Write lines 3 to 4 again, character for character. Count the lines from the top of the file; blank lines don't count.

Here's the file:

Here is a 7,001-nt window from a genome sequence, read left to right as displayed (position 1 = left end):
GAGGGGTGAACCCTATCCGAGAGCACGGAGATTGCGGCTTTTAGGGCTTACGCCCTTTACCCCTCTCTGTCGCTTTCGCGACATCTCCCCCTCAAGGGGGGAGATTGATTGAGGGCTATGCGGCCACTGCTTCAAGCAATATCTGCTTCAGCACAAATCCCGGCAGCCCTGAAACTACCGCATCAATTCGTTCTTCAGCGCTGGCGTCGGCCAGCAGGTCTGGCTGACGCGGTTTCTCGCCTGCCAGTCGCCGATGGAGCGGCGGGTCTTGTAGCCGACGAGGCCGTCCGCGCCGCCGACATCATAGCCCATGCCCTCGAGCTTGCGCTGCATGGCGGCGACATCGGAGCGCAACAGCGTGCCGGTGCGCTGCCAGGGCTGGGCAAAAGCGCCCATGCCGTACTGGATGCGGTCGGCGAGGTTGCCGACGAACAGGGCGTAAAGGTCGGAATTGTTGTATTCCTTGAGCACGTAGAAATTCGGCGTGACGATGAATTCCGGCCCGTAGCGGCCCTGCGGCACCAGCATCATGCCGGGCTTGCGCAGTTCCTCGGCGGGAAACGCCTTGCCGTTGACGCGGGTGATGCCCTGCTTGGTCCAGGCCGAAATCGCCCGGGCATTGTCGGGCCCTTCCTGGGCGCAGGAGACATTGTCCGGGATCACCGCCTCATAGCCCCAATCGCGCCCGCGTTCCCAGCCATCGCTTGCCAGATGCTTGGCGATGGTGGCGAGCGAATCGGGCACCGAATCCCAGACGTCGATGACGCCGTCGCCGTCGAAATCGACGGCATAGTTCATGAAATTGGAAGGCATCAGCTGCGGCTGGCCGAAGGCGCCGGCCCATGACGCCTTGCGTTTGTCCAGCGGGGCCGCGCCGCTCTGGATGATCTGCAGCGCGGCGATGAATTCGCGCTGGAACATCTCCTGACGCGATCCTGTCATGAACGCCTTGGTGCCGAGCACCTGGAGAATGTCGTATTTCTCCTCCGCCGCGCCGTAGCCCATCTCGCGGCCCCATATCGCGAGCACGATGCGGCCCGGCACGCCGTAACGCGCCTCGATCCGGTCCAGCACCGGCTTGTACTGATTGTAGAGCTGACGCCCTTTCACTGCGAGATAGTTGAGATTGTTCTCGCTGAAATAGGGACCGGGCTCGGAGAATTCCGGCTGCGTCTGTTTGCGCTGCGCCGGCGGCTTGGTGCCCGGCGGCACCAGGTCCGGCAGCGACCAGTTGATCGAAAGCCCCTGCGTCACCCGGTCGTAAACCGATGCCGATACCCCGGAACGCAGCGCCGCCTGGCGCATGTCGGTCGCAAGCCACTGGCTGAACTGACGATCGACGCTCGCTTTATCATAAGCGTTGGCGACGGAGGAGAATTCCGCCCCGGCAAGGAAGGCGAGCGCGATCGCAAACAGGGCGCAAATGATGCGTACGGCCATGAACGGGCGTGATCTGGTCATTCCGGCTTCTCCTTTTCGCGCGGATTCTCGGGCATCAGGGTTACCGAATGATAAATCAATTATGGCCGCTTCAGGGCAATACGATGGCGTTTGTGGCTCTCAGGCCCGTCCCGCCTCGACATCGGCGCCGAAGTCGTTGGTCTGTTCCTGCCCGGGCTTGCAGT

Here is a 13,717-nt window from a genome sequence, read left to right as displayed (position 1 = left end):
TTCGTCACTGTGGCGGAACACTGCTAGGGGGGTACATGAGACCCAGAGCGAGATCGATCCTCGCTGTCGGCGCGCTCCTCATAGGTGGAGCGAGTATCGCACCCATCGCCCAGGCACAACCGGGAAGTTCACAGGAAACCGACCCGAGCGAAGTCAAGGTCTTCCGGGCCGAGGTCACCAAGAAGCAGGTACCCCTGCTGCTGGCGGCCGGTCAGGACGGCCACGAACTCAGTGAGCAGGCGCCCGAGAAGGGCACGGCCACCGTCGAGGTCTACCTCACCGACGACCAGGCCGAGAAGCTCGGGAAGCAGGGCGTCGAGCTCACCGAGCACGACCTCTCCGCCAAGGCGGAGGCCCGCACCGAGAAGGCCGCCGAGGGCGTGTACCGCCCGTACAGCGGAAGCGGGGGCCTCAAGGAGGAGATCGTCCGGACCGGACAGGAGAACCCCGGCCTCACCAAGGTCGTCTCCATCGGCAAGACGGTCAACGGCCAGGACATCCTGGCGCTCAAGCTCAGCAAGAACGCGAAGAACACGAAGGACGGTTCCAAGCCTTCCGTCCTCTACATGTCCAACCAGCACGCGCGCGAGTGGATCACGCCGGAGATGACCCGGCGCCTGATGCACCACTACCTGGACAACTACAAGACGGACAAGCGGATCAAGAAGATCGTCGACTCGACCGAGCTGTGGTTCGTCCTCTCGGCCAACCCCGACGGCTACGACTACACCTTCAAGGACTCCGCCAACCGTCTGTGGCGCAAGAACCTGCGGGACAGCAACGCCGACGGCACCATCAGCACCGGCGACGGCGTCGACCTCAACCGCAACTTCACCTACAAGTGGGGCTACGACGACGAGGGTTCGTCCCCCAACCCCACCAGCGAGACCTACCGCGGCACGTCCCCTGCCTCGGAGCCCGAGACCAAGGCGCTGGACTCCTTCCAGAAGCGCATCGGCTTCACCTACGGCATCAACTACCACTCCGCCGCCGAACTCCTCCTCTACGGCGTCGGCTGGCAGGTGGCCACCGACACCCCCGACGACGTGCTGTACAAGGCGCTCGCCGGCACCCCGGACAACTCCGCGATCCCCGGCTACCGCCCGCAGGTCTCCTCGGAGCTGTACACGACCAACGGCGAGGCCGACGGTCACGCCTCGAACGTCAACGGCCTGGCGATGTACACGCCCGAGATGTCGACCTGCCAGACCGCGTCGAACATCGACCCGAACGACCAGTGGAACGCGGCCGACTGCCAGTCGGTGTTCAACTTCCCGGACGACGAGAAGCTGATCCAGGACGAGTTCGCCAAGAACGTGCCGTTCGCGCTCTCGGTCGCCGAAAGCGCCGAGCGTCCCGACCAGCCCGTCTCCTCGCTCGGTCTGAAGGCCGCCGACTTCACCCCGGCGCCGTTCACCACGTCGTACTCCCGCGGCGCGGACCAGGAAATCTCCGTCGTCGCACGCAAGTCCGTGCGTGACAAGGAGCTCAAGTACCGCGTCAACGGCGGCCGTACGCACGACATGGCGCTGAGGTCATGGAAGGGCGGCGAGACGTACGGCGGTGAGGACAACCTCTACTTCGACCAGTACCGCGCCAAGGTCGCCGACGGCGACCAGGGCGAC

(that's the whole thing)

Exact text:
Here is a 13,717-nt window from a genome sequence, read left to right as displayed (position 1 = left end):
TTCGTCACTGTGGCGGAACACTGCTAGGGGGGTACATGAGACCCAGAGCGAGATCGATCCTCGCTGTCGGCGCGCTCCTCATAGGTGGAGCGAGTATCGCACCCATCGCCCAGGCACAACCGGGAAGTTCACAGGAAACCGACCCGAGCGAAGTCAAGGTCTTCCGGGCCGAGGTCACCAAGAAGCAGGTACCCCTGCTGCTGGCGGCCGGTCAGGACGGCCACGAACTCAGTGAGCAGGCGCCCGAGAAGGGCACGGCCACCGTCGAGGTCTACCTCACCGACGACCAGGCCGAGAAGCTCGGGAAGCAGGGCGTCGAGCTCACCGAGCACGACCTCTCCGCCAAGGCGGAGGCCCGCACCGAGAAGGCCGCCGAGGGCGTGTACCGCCCGTACAGCGGAAGCGGGGGCCTCAAGGAGGAGATCGTCCGGACCGGACAGGAGAACCCCGGCCTCACCAAGGTCGTCTCCATCGGCAAGACGGTCAACGGCCAGGACATCCTGGCGCTCAAGCTCAGCAAGAACGCGAAGAACACGAAGGACGGTTCCAAGCCTTCCGTCCTCTACATGTCCAACCAGCACGCGCGCGAGTGGATCACGCCGGAGATGACCCGGCGCCTGATGCACCACTACCTGGACAACTACAAGACGGACAAGCGGATCAAGAAGATCGTCGACTCGACCGAGCTGTGGTTCGTCCTCTCGGCCAACCCCGACGGCTACGACTACACCTTCAAGGACTCCGCCAACCGTCTGTGGCGCAAGAACCTGCGGGACAGCAACGCCGACGGCACCATCAGCACCGGCGACGGCGTCGACCTCAACCGCAACTTCACCTACAAGTGGGGCTACGACGACGAGGGTTCGTCCCCCAACCCCACCAGCGAGACCTACCGCGGCACGTCCCCTGCCTCGGAGCCCGAGACCAAGGCGCTGGACTCCTTCCAGAAGCGCATCGGCTTCACCTACGGCATCAACTACCACTCCGCCGCCGAACTCCTCCTCTACGGCGTCGGCTGGCAGGTGGCCACCGACACCCCCGACGACGTGCTGTACAAGGCGCTCGCCGGCACCCCGGACAACTCCGCGATCCCCGGCTACCGCCCGCAGGTCTCCTCGGAGCTGTACACGACCAACGGCGAGGCCGACGGTCACGCCTCGAACGTCAACGGCCTGGCGATGTACACGCCCGAGATGTCGACCTGCCAGACCGCGTCGAACATCGACCCGAACGACCAGTGGAACGCGGCCGACTGCCAGTCGGTGTTCAACTTCCCGGACGACGAGAAGCTGATCCAGGACGAGTTCGCCAAGAACGTGCCGTTCGCGCTCTCGGTCGCCGAAAGCGCCGAGCGTCCCGACCAGCCCGTCTCCTCGCTCGGTCTGAAGGCCGCCGACTTCACCCCGGCGCCGTTCACCACGTCGTACTCCCGCGGCGCGGACCAGGAAATCTCCGTCGTCGCACGCAAGTCCGTGCGTGACAAGGAGCTCAAGTACCGCGTCAACGGCGGCCGTACGCACGACATGGCGCTGAGGTCATGGAAGGGCGGCGAGACGTACGGCGGTGAGGACAACCTCTACTTCGACCAGTACCGCGCCAAGGTCGCCGACGGCGACCAGGGCGAC